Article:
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Natural Charcoal Briquettes

When Summer swings around you will find many people uncovering their BBQ grills and getting them ready for those outdoor grilling sessions. Outdoor cooking is a passion for many in countries like the US and Australia, where the pleasant weather makes large outdoor gatherings easier and more enjoyable.

When it comes to the BBQ grill itself, there are a plethora of types available depending on the needs of the customer. There are also a number of fuel types that can be used including gas, lump wood charcoal, and briquettes.

In many cases, customers will have a favorite fuel that they use, because it burns better or gives more consistent cooking. However, there are other considerations that need to be taken into account. For example, the way the fuel is produced can influence a customer’s decision.

In this article, we will look at natural charcoal briquettes and why some people prefer them to the more traditional types.

How is Charcoal Made?

The process of making charcoal is nothing new, in fact, there is evidence of charcoal being made as far back as 30,000 years.

Charcoal is essentially pure carbon called ‘char’ and is made by heating wood in a low oxygen environment for several days. This process burns off some of the compounds in the wood such as water, methane, hydrogen, and tar. The end result is powder and black lumps of burnt wood. The amount left is about 25% of the original weight of the wood.

Today, this process is done in huge concrete or steel chambers, but in the past, people would have used pits covered with earth.

Charcoal Briquettes

Charcoal briquettes were first patented in 1897 by Ellsworth Zwoyer who developed the now-classic briquette shape. The process for making them is long but fairly simple.

  • Briquettes are made from sawdust which is then burned and dried until it becomes char.
  • They are then mixed with other ingredients such as anthracite coal, mineral charcoal, starch, limestone, sodium nitrate, borax, and sawdust.
  • This mixture is then pressed into molds shaped like the briquettes.
  • They are then dried and packaged ready for sale.

While this process has been the same for many years, there has been an increasing concern about the additives used in the charcoal briquettes. This has led to some manufacturers deciding to develop a more natural form of briquette.

Meat cooking on a barbecue

Natural Charcoal Briquettes

Although the process of making natural briquettes is similar to the traditional type, there is one significant difference. In most cases, the only additive used is corn starch which helps to bind the briquettes together.

Other natural types of grill fuel such as lump wood are also popular, but there can be differences in the burning and reliability of lump wood, plus is often doesn’t burn as long as the charcoal briquettes.

Natural briquettes are also thought to produce fewer ashes than traditional types. This is because the ash is composed of all the non-combustible ingredients that are left behind. Because natural briquettes contain fewer additives, there will be less ash left behind.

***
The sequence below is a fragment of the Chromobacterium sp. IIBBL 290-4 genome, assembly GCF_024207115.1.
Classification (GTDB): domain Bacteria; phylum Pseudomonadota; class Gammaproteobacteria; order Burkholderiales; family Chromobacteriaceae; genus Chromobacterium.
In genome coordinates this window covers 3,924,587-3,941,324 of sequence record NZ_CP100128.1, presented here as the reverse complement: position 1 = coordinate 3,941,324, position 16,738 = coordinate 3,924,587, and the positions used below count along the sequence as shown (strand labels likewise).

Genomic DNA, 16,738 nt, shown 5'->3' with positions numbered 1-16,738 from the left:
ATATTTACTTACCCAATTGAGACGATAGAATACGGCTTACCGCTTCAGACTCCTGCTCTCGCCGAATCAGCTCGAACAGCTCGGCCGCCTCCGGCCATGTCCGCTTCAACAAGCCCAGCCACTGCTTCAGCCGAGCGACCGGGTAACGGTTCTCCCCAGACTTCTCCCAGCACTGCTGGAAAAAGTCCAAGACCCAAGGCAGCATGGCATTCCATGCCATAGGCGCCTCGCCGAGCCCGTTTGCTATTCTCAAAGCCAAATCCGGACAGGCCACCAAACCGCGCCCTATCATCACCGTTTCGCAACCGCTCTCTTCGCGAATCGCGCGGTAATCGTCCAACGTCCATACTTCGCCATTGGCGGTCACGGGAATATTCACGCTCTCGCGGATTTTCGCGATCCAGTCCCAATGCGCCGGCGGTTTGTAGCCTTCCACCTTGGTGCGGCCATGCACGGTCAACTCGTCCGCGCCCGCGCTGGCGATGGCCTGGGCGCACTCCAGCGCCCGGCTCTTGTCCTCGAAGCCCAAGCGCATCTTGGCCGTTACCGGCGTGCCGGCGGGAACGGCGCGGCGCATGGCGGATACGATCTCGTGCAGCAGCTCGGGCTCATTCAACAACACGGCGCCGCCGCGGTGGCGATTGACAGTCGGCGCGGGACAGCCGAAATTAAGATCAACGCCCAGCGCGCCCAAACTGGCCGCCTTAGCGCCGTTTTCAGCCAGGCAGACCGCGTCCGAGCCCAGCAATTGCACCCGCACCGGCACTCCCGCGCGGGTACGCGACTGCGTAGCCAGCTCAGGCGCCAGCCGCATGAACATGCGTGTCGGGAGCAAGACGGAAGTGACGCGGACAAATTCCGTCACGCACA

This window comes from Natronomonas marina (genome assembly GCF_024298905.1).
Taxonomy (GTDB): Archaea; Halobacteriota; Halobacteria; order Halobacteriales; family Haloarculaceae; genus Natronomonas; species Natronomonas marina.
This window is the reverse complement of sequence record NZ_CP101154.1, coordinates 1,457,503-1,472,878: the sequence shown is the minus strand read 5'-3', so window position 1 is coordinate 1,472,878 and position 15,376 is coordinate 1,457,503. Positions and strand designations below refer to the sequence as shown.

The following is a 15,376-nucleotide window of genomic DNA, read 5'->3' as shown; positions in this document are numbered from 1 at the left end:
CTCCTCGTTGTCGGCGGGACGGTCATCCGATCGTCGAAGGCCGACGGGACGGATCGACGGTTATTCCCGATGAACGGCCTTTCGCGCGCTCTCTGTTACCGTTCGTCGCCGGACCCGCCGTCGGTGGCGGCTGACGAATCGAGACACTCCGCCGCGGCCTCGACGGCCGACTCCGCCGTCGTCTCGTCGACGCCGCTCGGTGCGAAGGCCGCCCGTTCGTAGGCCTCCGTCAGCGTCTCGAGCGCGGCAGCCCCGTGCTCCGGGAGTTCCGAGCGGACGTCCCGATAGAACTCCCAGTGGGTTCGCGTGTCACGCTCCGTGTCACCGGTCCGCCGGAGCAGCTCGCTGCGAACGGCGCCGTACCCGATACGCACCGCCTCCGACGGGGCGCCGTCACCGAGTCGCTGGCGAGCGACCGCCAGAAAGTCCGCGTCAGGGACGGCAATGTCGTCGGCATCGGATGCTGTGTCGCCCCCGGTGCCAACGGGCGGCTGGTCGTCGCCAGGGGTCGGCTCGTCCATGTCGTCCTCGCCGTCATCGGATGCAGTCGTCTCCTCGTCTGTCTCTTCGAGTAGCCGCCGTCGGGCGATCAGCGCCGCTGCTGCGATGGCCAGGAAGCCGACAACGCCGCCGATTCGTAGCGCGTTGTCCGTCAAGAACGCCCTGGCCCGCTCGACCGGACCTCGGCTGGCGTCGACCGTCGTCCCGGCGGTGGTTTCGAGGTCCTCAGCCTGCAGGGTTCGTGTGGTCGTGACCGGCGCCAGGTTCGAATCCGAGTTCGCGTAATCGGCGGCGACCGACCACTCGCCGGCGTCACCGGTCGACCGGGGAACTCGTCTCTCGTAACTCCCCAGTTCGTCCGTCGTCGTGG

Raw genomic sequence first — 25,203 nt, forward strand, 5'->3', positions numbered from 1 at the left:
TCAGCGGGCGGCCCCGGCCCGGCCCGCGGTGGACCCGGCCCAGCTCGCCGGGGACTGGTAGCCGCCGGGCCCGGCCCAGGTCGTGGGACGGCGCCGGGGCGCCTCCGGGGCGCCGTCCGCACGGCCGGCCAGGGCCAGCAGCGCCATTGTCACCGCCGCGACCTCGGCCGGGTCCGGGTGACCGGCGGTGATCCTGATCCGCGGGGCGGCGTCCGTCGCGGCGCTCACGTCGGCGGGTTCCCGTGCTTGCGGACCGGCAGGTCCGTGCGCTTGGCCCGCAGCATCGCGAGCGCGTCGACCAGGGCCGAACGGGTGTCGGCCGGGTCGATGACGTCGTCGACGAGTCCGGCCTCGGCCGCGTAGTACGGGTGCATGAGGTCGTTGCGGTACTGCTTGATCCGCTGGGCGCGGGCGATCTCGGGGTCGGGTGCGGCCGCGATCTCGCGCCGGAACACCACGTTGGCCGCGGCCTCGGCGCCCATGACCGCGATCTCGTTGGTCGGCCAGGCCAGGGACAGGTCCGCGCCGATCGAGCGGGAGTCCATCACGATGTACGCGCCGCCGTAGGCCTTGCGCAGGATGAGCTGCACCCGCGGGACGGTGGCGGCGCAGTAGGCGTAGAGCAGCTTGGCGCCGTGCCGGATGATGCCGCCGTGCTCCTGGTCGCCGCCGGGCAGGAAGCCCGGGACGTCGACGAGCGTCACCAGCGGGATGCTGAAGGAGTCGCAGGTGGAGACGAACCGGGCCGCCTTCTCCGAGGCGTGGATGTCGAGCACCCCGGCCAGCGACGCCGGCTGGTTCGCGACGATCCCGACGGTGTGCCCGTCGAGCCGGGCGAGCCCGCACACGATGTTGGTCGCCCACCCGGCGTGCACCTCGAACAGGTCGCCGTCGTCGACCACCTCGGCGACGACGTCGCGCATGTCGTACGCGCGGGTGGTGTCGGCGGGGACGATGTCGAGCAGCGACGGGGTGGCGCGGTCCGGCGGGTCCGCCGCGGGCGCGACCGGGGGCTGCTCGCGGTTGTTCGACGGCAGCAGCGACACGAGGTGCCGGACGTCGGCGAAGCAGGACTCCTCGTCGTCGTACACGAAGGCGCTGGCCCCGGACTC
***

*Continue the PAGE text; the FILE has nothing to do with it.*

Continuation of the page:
Natural Charcoal Briquettes versus Lumpwood Charcoal

As mentioned earlier, some people who are looking for a more natural fuel that uses fewer additives may decide to use lump wood charcoal. This is wood that has been cooked in a similar way to the briquettes but retains its wood-like shape.

Although both of these are natural alternatives, lump wood can be less effective. For example, lump wood tends to have a shorter burn time and less heat than briquettes. This means that if you want to cook for a few hours, you will need to add more lump wood at regular intervals to maintain the heat.

However, briquettes have a longer burn time and produce a more uniform amount of heat, so they are often preferred by many consumers.

Sometimes you may find that some of the natural charcoal briquettes contain pieces of wood from other trees. These pieces are designed to add a smoke flavor to the food you are cooking because the briquettes themselves don’t add any flavor.

Charcoal Briquettes and Additives

One of the reasons that natural charcoal briquettes are becoming more popular, is a fear that the additives in traditional products might cause harm. There are also some people that claim the additives can leave a taste on the food and that there is a ‘chemical’ smell when the briquettes are burnt.

As with most of the different fuel types, there are pros and cons to briquettes and this includes the traditional types. There has also been some concern regarding the wood used to create the char. In many countries, the process of making charcoal is not regulated, and there is a concern that chemically treated wood may be used in the process.

For this reason, it is always important to be as sure as possible that the charcoal used is from a reputable source.

Conclusion

Using charcoal briquettes does seem to have a number of advantages over lump wood, and many say it cooks better and more evenly than gas. By using a natural type of briquette you are also eliminating any potential issues from the additives used in the more traditional products.

However, to obtain the best results from your BBQ grill, you should also consider other factors such as how much fuel you use, the type of grill, the food you are cooking, and the seasoning. All of these factors together will make your BBQ not only more successful but also healthier.

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